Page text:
In the 1950’s Richmond Green which borders the North bank of the River Wandle saw its first piece of development. Historically the site of a large mill pond to the eastern end and watercress beds to the west, it was “made up” ground and the then local authority introduced brick-built council houses and 28 old peoples’ bungalows in brick-built blocks. In the 1970’s there was an infill behind the bungalows of houses and flats for owner occupation and designed in a tiered effect with three storey flats at the rear two storey houses leading down to the bungalows fronting the river.
In 2007, Richmond Green was flooded and a block of the old peoples’ bungalows at the eastern end of the development was rendered uninhabitable. A professional survey was conducted identifying the nature of the subsoil and the highwater level of the flood plain. A second survey was commissioned and published in February 2012 which identified 10 of the bungalows needing high levels of remedial work with the balance of medium levels of refurbishment and some that could be taken care of in the normal run of maintenance. The estimated cost of this which included upgrading to modern standards was quoted at £2.5 million.
The Housing Economic and Business Committee chose to ignore these reports and rather relied on the HRA Business Report that stated that the bungalows were dangerous, in imminent danger of collapse and that residents should be rehoused. After rejecting three separate petitions, Ruth Dombey, in correspondence with myself admitted that the information that prompted the HRA Business Report came from an unpublished regular audit inspection report by the Sutton Housing Partnership. A third survey was conducted by a professional was commissioned by Independent local Councillor Nick Mattey which reaffirmed the soundness of the buildings but no notice was taken.
The London Borough of Sutton then applied to the London Borough of Sutton for planning permission to build 21 “wholly affordable homes” on the site after demolishing what were sound bungalows. In spite of applying with the wrong application form and with flawed flood plans, traffic plans and other reports, unsurprisingly, permission was granted with some 35 conditions attached. When pointed out that four of these will be built within 20 metres of existing properties – this became a “guideline” and those existing properties now lie in the shadow of three storey housing.
I continued to correspond with Ruth Dombey and her Chief Executive Niall Bolger which elicited a threatening letter from their legal representatives – the London Borough of Merton’s legal department. With typical efficiency, the letter was not printed on properly addressed headed paper but this was not the only legal intervention in this case.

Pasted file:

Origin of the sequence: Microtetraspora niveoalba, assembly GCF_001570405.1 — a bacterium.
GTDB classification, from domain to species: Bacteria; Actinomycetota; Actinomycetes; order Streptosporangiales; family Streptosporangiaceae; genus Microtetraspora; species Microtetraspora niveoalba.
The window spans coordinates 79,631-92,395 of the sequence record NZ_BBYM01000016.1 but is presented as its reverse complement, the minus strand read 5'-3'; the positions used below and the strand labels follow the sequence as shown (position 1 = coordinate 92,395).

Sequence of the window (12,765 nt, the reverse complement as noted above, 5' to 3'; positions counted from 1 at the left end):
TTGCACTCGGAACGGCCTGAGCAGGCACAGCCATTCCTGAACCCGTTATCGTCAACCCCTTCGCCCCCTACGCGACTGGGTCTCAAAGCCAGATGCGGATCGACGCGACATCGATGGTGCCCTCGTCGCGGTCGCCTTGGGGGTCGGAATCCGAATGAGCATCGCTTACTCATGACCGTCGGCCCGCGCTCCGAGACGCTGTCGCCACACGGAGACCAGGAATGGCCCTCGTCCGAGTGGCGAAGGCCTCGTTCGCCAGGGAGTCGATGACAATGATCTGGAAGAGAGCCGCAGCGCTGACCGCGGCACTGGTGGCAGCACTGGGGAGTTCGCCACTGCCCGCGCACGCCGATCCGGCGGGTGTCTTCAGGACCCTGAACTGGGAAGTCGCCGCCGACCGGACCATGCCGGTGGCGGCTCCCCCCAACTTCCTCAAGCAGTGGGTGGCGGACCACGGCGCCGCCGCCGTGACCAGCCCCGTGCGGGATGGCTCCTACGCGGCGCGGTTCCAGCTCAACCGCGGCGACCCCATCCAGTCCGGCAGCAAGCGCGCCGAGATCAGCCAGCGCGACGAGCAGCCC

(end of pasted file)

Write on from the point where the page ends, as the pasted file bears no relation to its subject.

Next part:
I took the matter to the Local Government Ombudsman laying out everything that was in the public domain and the undeniable fact that the application had been submitted on the wrong documentation, a fact presented to the Planning Committee in the presence of legal representatives.
After interminable delay, the Ombudsman responded with the London Borough of Sutton’s defence which included a legal opinion that the London Borough of Sutton forbade the Ombudsman to share with me.
Ultimately, the Ombudsman put great weight behind this legal opinion and found for the London Borough of Sutton and in spite of Freedom of Information requests to the Ombudsman and the London Borough of Sutton, I have no idea what that “opinion” consisted of.
So a project mired in hidden reports and supported by hidden legal opinions progresses – those 35 conditions we see a number of those continually and habitually ignored by the contractors and Suttons Planning Officers.
Consider – the report of March 2012 spoke of the imminent collapse of the bungalows – they were demolished with great effort in the middle of 2017. The bungalows themselves – many judged habitable were empty for nearly 5 years as the homeless numbers in Sutton escalated. What was a peaceful community has been ripped apart, the fabric from roadways to verges destroyed and not a building has yet been constructed.
Oh, and the cost – another Freedom of Information request elicited a build cost of just over £7 million and during the build process a further £500,000 costs have been incurred as a major electricity cable was cut through as well as two water pipes.
Affordable homes, I think not – 28 bungalows rented out for 60 years destroyed for political gain!